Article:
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Publication numberUS7594094 B2
Publication typeGrant
Application numberUS 11/437,952
Publication dateSep 22, 2009
Filing dateMay 19, 2006
Priority dateMay 19, 2006
Fee statusPaid
Also published asUS20070277014, WO2007134647A1
Publication number11437952, 437952, US 7594094 B2, US 7594094B2, US-B2-7594094, US7594094 B2, US7594094B2
InventorsDan F. Greiner
Original AssigneeInternational Business Machines Corporation
Export CitationBiBTeX, EndNote, RefMan
External Links: USPTO, USPTO Assignment, Espacenet
Move data facility with optional specifications
US 7594094 B2
Abstract
A move data facility is provided that enables optional specifications to be indicated to flexibly control the move operation. Data may be moved from any address space to any other address space without modifying the operating system to support such a move. A single instruction is used, for instance, to perform the move. Additional specifications may also be indicated to control the move.
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Claims(27)
1. A method for executing a machine instruction in a central processing unit, the method comprising the steps of:
fetching a machine instruction for execution, the machine instruction being defined for computer execution according to a computer architecture, the machine instruction comprising an opcode field, a first operand base address field, a first operand displacement field, a second operand base address field, a second operand displacement field and a third general register field;
executing said fetched machine instruction, the execution comprising:
determining a first operand address based on contents of a first general register specified by said first operand base address field and;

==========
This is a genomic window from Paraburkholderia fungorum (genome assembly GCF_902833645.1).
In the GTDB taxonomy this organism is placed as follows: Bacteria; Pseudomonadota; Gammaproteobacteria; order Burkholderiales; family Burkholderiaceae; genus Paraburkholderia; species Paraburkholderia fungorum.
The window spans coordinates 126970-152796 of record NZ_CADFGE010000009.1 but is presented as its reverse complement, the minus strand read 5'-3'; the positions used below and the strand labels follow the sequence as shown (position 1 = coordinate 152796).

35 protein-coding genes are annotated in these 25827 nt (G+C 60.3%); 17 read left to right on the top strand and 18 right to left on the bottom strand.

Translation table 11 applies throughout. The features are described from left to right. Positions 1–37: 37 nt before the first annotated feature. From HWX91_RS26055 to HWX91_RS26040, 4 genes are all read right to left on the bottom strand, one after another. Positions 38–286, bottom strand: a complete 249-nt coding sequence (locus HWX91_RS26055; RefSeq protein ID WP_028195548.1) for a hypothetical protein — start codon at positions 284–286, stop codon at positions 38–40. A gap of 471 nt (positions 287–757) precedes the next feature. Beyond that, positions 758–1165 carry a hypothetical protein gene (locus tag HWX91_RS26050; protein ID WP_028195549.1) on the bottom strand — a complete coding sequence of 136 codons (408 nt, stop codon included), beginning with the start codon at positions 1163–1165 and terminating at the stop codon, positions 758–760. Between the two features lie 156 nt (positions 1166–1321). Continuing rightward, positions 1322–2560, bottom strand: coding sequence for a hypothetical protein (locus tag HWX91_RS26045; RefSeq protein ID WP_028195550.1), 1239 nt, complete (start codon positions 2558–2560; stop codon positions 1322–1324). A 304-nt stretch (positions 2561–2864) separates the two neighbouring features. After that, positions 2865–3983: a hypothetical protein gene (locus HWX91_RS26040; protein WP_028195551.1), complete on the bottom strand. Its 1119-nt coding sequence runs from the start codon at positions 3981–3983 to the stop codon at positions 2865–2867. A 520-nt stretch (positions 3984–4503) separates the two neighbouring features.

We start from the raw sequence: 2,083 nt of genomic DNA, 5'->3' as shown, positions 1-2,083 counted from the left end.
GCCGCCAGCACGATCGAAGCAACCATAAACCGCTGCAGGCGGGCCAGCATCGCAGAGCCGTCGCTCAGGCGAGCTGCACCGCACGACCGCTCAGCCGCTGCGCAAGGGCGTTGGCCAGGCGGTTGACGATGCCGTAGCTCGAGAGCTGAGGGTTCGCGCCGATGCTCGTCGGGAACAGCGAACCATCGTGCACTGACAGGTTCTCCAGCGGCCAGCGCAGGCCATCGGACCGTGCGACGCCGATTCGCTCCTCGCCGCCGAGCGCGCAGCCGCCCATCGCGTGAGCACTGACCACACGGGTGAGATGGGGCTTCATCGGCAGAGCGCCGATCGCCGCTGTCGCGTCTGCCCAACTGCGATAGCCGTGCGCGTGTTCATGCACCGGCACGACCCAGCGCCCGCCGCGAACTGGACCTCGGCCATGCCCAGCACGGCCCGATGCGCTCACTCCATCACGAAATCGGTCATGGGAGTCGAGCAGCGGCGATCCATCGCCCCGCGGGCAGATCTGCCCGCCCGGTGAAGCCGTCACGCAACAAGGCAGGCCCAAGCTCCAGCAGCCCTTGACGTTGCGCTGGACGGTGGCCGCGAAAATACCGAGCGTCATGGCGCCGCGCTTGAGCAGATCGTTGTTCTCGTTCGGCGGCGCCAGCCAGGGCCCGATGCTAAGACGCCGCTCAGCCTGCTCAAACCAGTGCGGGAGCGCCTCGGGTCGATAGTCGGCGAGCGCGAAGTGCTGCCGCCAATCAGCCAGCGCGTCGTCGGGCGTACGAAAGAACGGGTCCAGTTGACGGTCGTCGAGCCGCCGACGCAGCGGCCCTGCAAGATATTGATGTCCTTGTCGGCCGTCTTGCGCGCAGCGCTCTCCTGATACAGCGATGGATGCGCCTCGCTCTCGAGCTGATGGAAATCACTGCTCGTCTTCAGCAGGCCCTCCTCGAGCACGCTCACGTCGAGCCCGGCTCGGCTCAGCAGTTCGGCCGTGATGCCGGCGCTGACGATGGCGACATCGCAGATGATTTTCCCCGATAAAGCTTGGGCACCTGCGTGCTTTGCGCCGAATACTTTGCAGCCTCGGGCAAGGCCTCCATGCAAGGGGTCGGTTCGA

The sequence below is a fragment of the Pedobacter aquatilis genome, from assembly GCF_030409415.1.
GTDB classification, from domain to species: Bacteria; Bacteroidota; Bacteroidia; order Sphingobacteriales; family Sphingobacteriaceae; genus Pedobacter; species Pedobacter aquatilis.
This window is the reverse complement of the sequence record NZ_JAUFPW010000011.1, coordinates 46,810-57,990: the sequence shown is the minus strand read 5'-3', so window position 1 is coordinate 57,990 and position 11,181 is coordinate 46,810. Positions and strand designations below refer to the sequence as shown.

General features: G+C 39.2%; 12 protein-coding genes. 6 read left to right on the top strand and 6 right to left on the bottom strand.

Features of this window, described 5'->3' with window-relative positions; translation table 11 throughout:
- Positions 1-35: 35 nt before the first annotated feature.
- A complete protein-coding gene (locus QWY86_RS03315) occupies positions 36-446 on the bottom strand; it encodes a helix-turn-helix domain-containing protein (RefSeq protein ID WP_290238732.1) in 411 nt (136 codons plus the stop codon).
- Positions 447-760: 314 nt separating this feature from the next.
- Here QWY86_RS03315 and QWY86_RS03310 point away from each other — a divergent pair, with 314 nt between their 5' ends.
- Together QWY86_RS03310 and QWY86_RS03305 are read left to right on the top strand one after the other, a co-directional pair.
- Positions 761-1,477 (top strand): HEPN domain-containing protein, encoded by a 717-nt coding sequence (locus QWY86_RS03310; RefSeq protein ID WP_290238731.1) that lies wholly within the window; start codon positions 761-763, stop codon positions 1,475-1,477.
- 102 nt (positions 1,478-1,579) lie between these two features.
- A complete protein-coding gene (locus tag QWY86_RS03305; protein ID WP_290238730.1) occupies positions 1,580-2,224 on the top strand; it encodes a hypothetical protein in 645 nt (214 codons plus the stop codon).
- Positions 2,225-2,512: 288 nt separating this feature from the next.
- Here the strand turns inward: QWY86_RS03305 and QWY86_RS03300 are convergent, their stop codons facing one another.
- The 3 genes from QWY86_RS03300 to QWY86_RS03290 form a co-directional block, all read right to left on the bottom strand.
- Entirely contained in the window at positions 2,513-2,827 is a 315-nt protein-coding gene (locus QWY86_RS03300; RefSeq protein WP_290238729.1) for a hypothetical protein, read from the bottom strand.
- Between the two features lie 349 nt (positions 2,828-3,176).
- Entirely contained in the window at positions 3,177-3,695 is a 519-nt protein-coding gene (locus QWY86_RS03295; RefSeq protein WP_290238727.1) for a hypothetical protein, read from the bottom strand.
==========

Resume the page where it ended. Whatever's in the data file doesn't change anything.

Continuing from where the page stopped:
determining a second operand address based on contents of a second general register specified by said second operand base address field;
obtaining from a fourth general register, a first address space indicator, said first address space indicator identifying a first address space;
obtaining from said fourth general register, a second address space indicator, said second address space indicator identifying a second address space, wherein the second address space indicator identifies a second system register having a second translation table origin address of a second translation table of said second address space;
accessing a first memory location specified by the first operand address of the first address space, wherein the first address space indicator identifies a first system register having a first translation table origin address of a first translation table of said first address space;
translating said second operand address using said second translation table to determine a location in memory of said second operand;
translating said first operand address using said first translation table to determine a location in memory of said first operand;
accessing a second memory location specified by the second operand address of the second address space; and
performing an operation on data accessed at any one of said first memory location or said second memory location, the operation specified by the opcode field, the operation comprising moving a block of data from the second memory location to the first memory location.
2. The method according to claim 1, wherein the machine instruction defined for the computer architecture is fetched and executed by a central processing unit of an alternate computer architecture, the method comprising the further steps of:
interpreting the machine instruction to identify a predetermined software subroutine for emulating the operation of the machine instruction, the predetermined software subroutine comprising a plurality of instructions; and